Clearly, the problem of disposal of such PPEs needs a solution.
PPEs are largely made up of polypropylene (plastic). Instead of leaving it to be decomposed by microorganisms over decades or have them incinerated only to release toxic gas into the air, the material can be chemically decomposed with the usage of heat. What is being proposed is the PPE waste treatment through “pyrolysis”. There are three stages in the course – initiation, propagation and termination. Firstly, free radicals are at large left into the air after the heat is turned up. These free radicals are then fragmented into smaller radicals and molecules. Finally, the unstable radicals are revolved into stable molecules by linking reactions. The idea with PPEs is to turn its chiefly plastic waste into more valuable material. The transformation into bio crude, a type of synthetic fuel, will not only prevent the severe consequences to humankind and the environment but also produce a source of energy .The outcome is a liquid fuel that can be used to produce energy. Liquid oil which is the outcome of pyrolysis has been used widely in gas turbines, boiler systems, generators, and Stirling engines. During the pandemic, polymers began to be treated as a valuable material for the production of personal protective equipment. This emphasises how corporations can play a key role in delivering safety along with decreasing pollution. Reusable PPE kits could be produced in place of single use PPE kits. For instance, Vadodara’s Sure Safety Limited Company has manufactured India’s first reusable PPE. Seeing the risk of infection, what differentiates this reusable PPE from Single use PPE is the raw material like multi-laminated fibres. There are many instances in which disposable PPE garments are not contaminated by anything other than normal dirt and dust. In those cases, it’s worth the time and effort to contribute in a disposable protective clothing recycling program in order to reduce the large environmental effect of all that ending up in landfills where they will never biodegrade.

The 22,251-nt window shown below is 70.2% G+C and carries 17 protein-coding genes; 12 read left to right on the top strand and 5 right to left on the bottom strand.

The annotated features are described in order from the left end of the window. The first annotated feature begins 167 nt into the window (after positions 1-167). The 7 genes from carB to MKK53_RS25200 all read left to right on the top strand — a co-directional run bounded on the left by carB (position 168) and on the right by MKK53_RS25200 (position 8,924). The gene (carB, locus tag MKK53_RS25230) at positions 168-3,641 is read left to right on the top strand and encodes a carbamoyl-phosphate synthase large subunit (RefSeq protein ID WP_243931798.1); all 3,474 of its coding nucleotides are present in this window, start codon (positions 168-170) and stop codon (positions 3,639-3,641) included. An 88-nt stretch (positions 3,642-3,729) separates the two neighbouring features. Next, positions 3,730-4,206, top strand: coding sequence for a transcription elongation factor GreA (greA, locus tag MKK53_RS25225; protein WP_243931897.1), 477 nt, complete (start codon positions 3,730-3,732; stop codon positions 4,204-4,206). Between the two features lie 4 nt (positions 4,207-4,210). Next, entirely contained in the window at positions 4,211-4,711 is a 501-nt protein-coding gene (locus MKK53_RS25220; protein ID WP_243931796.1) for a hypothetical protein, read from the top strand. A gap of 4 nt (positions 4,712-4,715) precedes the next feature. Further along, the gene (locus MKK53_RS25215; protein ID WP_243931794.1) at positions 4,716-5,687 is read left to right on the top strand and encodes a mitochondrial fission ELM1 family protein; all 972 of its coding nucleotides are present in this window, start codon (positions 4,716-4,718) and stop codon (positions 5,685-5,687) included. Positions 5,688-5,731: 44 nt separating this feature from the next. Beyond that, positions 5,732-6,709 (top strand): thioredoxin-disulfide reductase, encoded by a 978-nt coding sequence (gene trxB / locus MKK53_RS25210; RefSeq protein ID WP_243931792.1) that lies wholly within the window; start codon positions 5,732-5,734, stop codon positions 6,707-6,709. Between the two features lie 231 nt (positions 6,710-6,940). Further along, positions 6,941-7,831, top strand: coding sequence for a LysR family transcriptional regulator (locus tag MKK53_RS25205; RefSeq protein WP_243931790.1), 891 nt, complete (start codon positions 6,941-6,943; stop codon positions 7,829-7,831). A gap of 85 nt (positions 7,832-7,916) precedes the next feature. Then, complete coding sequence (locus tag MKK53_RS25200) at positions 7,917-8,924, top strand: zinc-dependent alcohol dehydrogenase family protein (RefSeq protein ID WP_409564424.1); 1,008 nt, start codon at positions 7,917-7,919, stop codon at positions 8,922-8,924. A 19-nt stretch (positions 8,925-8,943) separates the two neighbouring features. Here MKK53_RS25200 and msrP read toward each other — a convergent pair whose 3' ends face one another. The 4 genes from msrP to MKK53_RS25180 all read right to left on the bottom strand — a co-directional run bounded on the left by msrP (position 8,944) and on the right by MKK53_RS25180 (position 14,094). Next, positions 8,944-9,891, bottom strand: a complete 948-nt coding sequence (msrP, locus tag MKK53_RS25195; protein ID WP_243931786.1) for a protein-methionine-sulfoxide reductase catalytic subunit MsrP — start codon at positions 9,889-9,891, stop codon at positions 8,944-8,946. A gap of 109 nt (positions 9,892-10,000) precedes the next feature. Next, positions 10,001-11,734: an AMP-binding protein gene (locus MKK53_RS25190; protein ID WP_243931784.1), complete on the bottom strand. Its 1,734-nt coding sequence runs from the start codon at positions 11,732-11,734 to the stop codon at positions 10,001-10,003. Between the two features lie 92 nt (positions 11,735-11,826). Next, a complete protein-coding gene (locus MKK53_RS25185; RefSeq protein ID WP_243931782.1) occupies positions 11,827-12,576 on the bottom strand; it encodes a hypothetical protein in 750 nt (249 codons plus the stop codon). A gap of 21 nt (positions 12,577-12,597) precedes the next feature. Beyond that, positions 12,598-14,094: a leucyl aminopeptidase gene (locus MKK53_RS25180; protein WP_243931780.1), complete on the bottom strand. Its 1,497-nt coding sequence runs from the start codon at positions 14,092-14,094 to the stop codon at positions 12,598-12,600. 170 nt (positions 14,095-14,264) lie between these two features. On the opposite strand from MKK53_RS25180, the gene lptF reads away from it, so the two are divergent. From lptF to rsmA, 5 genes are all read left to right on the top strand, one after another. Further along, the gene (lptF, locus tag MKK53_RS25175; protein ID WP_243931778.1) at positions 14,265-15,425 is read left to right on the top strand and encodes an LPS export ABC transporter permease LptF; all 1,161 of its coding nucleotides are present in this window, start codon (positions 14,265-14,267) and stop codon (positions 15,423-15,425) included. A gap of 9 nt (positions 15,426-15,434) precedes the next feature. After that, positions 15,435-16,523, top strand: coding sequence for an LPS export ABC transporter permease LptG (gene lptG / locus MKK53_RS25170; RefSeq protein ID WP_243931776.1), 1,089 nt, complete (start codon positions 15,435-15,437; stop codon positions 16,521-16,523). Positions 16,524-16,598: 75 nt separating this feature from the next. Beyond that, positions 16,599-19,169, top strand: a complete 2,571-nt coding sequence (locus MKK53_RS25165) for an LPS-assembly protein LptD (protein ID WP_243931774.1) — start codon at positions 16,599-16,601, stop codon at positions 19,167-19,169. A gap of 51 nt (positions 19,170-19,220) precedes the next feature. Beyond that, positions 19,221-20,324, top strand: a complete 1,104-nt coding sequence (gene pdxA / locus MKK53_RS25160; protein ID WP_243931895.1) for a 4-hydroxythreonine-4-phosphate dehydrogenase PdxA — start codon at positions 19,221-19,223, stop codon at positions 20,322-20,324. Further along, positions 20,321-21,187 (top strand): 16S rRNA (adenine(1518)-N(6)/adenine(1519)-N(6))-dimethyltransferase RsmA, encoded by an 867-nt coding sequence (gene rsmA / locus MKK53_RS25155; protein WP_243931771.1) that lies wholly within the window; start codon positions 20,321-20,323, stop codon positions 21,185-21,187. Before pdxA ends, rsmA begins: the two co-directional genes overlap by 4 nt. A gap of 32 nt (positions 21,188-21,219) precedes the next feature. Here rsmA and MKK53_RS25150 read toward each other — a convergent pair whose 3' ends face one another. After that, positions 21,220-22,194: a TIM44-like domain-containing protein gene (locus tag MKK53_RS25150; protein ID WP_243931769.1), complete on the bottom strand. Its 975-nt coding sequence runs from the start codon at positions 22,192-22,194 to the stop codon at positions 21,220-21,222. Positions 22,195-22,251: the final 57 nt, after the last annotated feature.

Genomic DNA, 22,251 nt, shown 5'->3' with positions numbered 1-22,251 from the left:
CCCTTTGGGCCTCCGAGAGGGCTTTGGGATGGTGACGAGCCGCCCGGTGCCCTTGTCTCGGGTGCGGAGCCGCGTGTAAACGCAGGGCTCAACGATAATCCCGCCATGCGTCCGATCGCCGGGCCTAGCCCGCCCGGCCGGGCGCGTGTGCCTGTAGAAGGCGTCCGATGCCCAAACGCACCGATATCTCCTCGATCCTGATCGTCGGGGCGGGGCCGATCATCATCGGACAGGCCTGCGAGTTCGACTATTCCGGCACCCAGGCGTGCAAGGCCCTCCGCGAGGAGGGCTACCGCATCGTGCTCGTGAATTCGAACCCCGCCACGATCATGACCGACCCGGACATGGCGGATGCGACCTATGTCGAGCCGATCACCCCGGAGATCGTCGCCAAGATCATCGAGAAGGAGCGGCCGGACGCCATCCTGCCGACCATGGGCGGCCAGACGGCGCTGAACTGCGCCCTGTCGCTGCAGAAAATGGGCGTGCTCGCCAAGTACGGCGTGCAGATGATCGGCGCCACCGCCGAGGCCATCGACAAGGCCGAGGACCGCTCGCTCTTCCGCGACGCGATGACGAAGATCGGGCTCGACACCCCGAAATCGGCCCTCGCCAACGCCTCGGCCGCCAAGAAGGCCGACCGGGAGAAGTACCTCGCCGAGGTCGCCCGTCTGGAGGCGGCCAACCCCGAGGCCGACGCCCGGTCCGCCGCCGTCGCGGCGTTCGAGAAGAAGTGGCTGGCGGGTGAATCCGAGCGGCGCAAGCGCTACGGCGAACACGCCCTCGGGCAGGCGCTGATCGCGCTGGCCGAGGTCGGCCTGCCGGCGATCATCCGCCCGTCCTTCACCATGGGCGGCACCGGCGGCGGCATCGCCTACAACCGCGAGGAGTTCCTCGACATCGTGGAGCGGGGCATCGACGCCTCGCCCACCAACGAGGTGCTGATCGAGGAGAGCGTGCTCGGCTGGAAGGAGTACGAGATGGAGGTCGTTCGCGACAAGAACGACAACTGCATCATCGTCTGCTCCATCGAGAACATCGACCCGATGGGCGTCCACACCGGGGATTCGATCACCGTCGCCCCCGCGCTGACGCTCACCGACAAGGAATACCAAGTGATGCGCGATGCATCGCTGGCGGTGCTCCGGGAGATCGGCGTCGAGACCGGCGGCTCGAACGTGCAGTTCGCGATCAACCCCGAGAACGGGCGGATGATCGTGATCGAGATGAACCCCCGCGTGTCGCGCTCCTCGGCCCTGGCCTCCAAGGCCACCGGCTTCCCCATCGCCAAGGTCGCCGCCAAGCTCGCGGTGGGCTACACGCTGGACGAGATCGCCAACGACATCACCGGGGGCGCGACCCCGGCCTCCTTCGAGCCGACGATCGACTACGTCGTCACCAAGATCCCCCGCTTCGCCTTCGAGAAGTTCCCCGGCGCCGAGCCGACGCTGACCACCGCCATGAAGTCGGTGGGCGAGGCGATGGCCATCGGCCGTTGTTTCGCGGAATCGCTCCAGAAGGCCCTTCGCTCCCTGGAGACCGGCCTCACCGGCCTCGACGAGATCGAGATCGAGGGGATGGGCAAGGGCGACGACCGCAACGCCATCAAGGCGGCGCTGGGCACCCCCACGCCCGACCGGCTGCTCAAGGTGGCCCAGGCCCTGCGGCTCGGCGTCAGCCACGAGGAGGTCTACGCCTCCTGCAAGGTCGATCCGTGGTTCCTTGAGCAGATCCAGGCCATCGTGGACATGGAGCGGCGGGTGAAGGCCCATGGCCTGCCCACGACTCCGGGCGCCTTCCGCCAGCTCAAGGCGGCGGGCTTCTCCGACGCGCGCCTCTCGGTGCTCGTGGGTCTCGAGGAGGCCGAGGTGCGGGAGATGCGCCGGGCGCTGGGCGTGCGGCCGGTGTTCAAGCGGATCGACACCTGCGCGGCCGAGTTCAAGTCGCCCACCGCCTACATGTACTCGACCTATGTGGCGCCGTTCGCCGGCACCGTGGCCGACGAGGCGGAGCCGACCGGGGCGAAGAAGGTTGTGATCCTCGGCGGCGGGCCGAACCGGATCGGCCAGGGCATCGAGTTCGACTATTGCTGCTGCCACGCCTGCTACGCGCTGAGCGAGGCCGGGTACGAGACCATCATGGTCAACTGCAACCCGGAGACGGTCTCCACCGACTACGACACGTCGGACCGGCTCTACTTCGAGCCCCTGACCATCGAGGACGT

Hence we can come to a conclusion that in such difficult times, doctors and the front line workers are doing their best no doubt but, at the same time disposing waste generated especially medical waste needs to be given utmost attention in order to save the environment and not add to the already existing environmental problems. Considering the mammoth situation and foreseeing many more unseen catastrophes our government should chat out a comprehensive strategies in dealing with the bio medical waste in parlance with the WHO, IMA, ICMR and so on to arrive at a sustainable and viable waste treatment plans for a developing economy like ours.
Image courtesy: The Guardian